Ballad of Heroes, Op.14
Cello Concerto [BBC commission: world premiere]
Purcell, arr. Elgar
Jehova, quam multi sunt hostes mei
Variations on an Original Theme (Enigma), Op.36
Toby Spence (tenor)
Leonard Elschenbroich (cello)
Henry Waddington (bass)
BBC National Chorus of Wales
BBC National Orchestra of Wales
Reviewed by: Peter Reed
Reviewed: 9 August, 2017
Venue: Royal Albert Hall, London
This was the last of the BBC National Orchestra of Wales’s five Proms for this year, and its stylish playing has been a highlight of the season so far.
The programme conducted by Ryan Wigglesworth opened with Benjamin Britten’s Ballad of Heroes. He wrote it in 1939 to honour the British fighters of the International Brigade killed in the Spanish Civil War, setting poems by the Communist writer Randall Swingler and W. H. Auden – the latter wrote his text on one of Britten’s scores before leaving for Spain. Swingler’s uncompromising verse advocating action and Auden’s more elegant anxiety over eroding certainties guaranteed the tension and passion in Britten’s music. This already has the flavour of Peter Grimes and anticipates elements in the Sinfonia da Requiem and War Requiem. He never composed anything so overtly political again.
An offstage trumpet and a big string melody have a big part to play in the opening ‘Funeral March’, and the BBC National Chorus of Wales made light of the very fast, angular lines of the following ‘Dance of Death’ section. Toby Spence’s eloquent recitative set up the chorale to Auden’s ‘Europe lies in the dark’ very powerfully to drive home Britten’s message, which, coming right at the start of the Second World War, was presciently patriotic – a dodgy area for this year’s Proms.
The diagram and table of figures in the programme intended to explain the workings of one of the movements of Brian Elias’s Cello Concerto rather made my spirits sink, but the work is far from intimidating. Elias is not prolific and his best-known works are probably Five Songs to Poems by Irina Ratushinskaya and his Royal Ballet score for The Judas Tree. Natalie Clein, the Concerto’s dedicatee, withdrew because of illness and Leonard Elschenbroich replaced her.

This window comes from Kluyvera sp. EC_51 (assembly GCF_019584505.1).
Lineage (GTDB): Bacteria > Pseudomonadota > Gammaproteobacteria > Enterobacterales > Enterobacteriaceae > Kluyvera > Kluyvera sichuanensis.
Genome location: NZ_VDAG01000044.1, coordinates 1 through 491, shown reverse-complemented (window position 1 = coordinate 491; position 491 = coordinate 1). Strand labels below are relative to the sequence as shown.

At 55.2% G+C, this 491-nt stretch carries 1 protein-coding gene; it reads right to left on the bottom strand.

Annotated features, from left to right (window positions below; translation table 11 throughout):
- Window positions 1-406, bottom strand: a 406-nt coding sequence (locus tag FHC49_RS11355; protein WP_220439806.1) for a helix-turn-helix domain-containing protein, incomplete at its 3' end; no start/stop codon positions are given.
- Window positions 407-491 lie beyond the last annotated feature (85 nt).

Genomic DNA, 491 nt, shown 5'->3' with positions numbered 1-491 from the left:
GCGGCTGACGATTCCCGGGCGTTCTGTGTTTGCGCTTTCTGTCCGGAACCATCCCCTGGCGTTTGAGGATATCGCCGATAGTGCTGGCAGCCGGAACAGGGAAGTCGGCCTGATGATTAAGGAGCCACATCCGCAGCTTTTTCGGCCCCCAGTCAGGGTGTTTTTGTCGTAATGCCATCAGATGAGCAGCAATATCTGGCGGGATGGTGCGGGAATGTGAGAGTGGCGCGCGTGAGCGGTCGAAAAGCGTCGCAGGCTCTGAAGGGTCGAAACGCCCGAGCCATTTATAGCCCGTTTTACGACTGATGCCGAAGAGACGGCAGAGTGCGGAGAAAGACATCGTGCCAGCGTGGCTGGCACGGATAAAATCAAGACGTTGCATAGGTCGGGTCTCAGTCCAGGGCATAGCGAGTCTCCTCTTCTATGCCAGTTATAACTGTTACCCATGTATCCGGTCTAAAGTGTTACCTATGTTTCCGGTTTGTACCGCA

Its four movements, played without a break but with obvious changes of mood, are scored with great delicacy. There is a clear motto, statements of which lead the listener through the music, and Elias deploys all his material with great economy. The relationship between soloist and orchestra, either in dialogue or in contrast, is relatively straightforward to follow, and there are plenty of big gestures at critical moments defining the work’s shape. I’d need more familiarity to get my bearings in the ‘Sestina’ second movement – a sestina is a sort of word-game formula for writing verse – but the ‘Envoi’ creates a stillness from which the long Adagio molto emerges. The motto comes into its own here, bedding down with reminiscences of other musical tags, and the brief passage where the soloist gets into a huddle with five orchestral cellos is very lovely. The fast Finale yields to a slow regrouping of energy before the music evaporates.
Purely as a piece of design Elias’s Cello Concerto is very satisfying, although I am yet to put my finger on its emotional character – reclusive and rhapsodic is part of it, and it comes across as very private. Leonard Elschenbroich communicated its moods and ambiguity with playing of enormous flair and imagination, and Wigglesworth conducted with his composer’s ear alert to its shifting, spectral timbres.
Elgar’s arrangement of Purcell’s ‘Jehova, quam multi sunt hostes mei’ was made for the Three Choirs Festival in 1929, a setting of Psalm 3 – “Lord, how are they increased that trouble me!” – which in its content linked back to the conflicted Britten work. Elgar’s large orchestra and solid choral sound adds to Purcell’s luminous harmonies and Toby Spence and Henry Waddington each had a brief solo to flag up the fears of the individual.
The more familiar the story of the “dark saying” that guides Elgar’s Enigma Variations, the more mysterious it becomes, especially in a performance of such quality and clarity as this one. Wigglesworth and BBCNOW revealed the mastery, insight and affection with which Elgar could describe in sound the character of a friend so that he or she became instantly identifiable. The moments of Elgarian swagger only made the quieter, more-diffident music charged with greater meaning, and Wigglesworth piled layer upon layer of reticence onto ‘Nimrod’ so that it almost disappeared into its own translucence. If it was mystery you craved, it was there for the hearing in the time-arresting withdrawal of the ‘Romanza’ section – and I loved the bluster of the conclusion, like Elgar rushing round organising everyone for a group photo. It was a very special performance.
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